Columbus drive heat buckling


This year's high temperatures, while they made Chicago's winter considerably more bearable, have continued to wreak havoc in all sorts of expected and unexpected ways. Some are obvious, like the flash drought I wrote about recently, during which Illinois went from just slightly dry to almost completely immersed in severe drought in a matter of weeks. Others are less clear, but are at least correlative, like early warm weather and rising homicide rates.

There's also been a deleterious effect on roads: both the roads themselves, and the people who drive them. Along with homicides, traffic fatalities are up:

As of Wednesday, 533 people have been killed in vehicle and motorcycle crashes [in Illinois], as well as crashes involving bicyclists and pedestrians. That’s a 45-death increase from last year’s total through late July, when 488 deaths were recorded, figures show….

“We also have noticed that we’ve seen a 70 percent increase in motorcycle related fatalities . . . [The spike in fatalities] is part of a national trend and part of it could be that the weather was mild during the winter months and so we saw increase in travel during those months. That could be part of what’s driving the increase.”

Hence the traffic-fatality notices on CDOT electronic billboards; Eric Zorn has another idea: "if it's impact they want, I'd suggest posting the cash penalties for certain traffic violations rather than banal safety slogans." I do wonder, though, if gas prices play some role. Earlier in the year, people were expecting gas prices to hit record levels this summer; then they fell, checking inflation with them, making people just that more likely to to travel.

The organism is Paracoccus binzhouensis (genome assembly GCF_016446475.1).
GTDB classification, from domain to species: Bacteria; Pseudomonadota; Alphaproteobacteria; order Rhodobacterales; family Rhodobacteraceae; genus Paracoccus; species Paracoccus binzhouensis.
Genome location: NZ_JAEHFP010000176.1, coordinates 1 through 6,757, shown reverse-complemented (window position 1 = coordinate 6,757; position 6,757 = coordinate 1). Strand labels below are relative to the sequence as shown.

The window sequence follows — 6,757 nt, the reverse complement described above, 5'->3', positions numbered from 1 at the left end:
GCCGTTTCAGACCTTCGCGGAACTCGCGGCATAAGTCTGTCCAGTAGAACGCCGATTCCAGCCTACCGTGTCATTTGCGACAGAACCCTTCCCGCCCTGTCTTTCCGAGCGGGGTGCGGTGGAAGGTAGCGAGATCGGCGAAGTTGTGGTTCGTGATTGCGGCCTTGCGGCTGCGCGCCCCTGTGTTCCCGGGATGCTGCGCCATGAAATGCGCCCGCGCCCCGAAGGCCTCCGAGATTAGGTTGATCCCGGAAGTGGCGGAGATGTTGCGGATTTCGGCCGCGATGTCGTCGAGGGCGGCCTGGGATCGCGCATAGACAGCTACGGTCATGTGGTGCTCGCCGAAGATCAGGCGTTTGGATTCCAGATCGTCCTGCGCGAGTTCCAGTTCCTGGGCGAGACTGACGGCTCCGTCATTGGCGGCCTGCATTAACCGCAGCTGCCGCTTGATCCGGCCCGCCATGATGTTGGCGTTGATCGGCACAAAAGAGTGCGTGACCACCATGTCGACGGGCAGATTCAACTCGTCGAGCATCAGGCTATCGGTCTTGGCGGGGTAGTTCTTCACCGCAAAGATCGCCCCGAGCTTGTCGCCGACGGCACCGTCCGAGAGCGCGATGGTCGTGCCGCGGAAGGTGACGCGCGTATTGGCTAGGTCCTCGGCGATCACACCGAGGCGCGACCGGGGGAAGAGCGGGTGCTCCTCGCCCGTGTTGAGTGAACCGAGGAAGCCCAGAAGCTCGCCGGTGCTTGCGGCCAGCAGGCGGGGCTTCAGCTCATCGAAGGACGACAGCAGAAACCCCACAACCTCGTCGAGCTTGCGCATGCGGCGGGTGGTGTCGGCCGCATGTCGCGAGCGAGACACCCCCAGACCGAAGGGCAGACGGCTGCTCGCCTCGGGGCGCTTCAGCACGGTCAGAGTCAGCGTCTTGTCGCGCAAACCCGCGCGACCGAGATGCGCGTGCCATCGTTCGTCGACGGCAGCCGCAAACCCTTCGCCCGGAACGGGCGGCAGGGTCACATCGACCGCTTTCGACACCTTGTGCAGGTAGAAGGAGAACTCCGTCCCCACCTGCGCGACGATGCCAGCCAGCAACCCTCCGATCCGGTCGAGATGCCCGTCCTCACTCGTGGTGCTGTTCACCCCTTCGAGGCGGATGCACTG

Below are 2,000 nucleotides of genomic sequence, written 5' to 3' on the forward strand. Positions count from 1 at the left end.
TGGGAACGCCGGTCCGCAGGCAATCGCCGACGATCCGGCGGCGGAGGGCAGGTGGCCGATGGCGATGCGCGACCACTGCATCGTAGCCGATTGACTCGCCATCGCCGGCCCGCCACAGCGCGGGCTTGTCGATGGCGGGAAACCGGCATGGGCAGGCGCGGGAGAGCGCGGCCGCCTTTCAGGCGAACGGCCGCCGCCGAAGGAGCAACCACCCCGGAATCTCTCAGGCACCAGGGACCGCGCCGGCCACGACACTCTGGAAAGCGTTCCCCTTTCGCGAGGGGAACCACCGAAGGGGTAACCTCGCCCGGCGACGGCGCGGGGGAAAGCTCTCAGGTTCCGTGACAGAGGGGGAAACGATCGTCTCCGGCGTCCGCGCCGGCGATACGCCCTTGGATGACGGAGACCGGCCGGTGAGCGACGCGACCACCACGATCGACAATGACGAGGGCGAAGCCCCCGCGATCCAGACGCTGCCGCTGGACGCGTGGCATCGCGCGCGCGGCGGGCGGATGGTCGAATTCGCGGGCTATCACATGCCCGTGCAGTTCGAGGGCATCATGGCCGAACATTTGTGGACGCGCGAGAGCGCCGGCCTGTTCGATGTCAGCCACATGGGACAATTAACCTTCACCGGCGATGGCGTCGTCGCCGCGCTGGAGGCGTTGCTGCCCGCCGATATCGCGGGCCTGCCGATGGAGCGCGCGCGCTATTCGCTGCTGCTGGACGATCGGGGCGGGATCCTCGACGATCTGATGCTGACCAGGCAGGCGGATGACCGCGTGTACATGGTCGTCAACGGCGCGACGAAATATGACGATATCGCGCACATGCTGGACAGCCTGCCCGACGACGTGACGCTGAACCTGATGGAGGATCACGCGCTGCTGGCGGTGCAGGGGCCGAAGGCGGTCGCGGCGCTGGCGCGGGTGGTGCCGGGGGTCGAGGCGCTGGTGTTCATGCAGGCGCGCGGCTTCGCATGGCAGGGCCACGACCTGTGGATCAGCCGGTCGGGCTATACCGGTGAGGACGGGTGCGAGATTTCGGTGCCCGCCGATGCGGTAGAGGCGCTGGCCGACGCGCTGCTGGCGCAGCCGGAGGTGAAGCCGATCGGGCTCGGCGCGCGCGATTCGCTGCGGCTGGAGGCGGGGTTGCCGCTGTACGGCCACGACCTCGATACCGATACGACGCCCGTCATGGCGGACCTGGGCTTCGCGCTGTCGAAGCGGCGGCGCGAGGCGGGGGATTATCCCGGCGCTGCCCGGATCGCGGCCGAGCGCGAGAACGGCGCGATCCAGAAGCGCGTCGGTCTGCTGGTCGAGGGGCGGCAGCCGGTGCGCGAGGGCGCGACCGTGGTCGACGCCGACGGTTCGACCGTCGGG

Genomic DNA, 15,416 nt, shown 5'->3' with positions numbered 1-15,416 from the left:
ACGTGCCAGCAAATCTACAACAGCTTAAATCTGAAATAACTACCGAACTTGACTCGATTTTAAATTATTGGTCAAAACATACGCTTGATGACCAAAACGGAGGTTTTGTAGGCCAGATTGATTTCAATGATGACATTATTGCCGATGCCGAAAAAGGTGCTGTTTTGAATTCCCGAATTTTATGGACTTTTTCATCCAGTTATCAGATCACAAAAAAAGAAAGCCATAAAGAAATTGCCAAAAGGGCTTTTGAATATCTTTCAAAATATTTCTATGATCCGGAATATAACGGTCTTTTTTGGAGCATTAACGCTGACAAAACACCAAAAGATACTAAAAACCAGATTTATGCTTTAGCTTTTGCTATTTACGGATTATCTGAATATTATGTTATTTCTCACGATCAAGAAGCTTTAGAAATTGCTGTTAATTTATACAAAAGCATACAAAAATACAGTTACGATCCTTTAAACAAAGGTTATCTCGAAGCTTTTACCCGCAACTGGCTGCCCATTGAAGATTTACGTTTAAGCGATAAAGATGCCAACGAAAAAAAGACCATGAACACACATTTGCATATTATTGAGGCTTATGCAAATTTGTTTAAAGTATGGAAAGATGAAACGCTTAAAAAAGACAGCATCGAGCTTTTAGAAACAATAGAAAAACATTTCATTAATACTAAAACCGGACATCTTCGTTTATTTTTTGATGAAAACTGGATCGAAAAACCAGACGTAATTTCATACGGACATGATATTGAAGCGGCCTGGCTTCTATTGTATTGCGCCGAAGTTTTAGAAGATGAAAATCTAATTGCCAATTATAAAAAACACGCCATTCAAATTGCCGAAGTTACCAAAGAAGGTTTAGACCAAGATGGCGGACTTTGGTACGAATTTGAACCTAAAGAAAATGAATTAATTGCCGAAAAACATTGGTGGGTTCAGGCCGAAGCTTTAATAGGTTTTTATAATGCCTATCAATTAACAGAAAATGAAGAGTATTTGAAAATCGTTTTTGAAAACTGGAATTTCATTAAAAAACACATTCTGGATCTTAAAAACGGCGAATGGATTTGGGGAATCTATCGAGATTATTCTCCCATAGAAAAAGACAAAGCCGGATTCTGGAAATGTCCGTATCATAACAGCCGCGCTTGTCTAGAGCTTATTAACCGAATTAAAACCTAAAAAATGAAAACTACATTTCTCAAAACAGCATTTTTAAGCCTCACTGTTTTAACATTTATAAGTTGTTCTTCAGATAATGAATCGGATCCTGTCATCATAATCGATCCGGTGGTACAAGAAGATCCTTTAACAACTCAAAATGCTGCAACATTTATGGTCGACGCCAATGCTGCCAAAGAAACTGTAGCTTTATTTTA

Roads throughout the country are suffering, along with, um, nuclear power plants:

In the Chicago area, a twin-unit nuclear plant had to get special permission to keep operating this month because the pond it uses for cooling water rose to 102 degrees; its license to operate allows it to go only to 100. According to the Midwest Independent System Operator, the grid operator for the region, a different power plant had had to shut because the body of water from which it draws its cooling water had dropped so low that the intake pipe became high and dry; another had to cut back generation because cooling water was too warm.


In general, nobody in charge of anything made of steel and concrete can plan based on past trends, said Vicki Arroyo, who heads the Georgetown Climate Center at Georgetown University Law Center in Washington, a clearinghouse on climate-change adaptation strategies.

Columbus Drive just completely broke in the heat. In the past, the two seasons in Chicago have been winter and contstruction; perhaps in the future it will be summer and construction.

There's basically no good soil in Illinois right now:

Sixty-six percent of the Illinois corn crop was rated poor or very poor as of Sunday, according to the Illinois Department of Agriculture. Soybeans were slightly better at 49 percent poor or very poor.

Soil moisture was in sad shape, with 80 percent of the topsoil very short on moisture, 19 percent short and 1 percent adequate. Subsoils were also dry, with 77 percent very short, 20 percent short and 3 percent adequate.

And rising corn and soybean prices mean rising food prices, which threaten to eliminate the deflationary effects of declining fuel costs:

"The drought is really going to hit food prices next year," said USDA economist Richard Volpe, adding that pressure on food prices would start building later this year.


Food prices will rise more rapidly than overall U.S. inflation, the USDA said, a turnabout from the usual pattern. U.S. inflation is estimated at 2 percent this year and 1.9 percent in 2013. Food inflation was 3.7 percent last year but only 0.8 percent in 2010.

One of the fears of climate change is that it will upset the fine, complex balances of worldwide weather patterns, leading to subtle yet important changes across oceans and continents. But a lot of very localized balances are predicated on those patterns, like how corn is grown, how power plants are cooled, and how roads are built.


Photograph: Chicago Tribune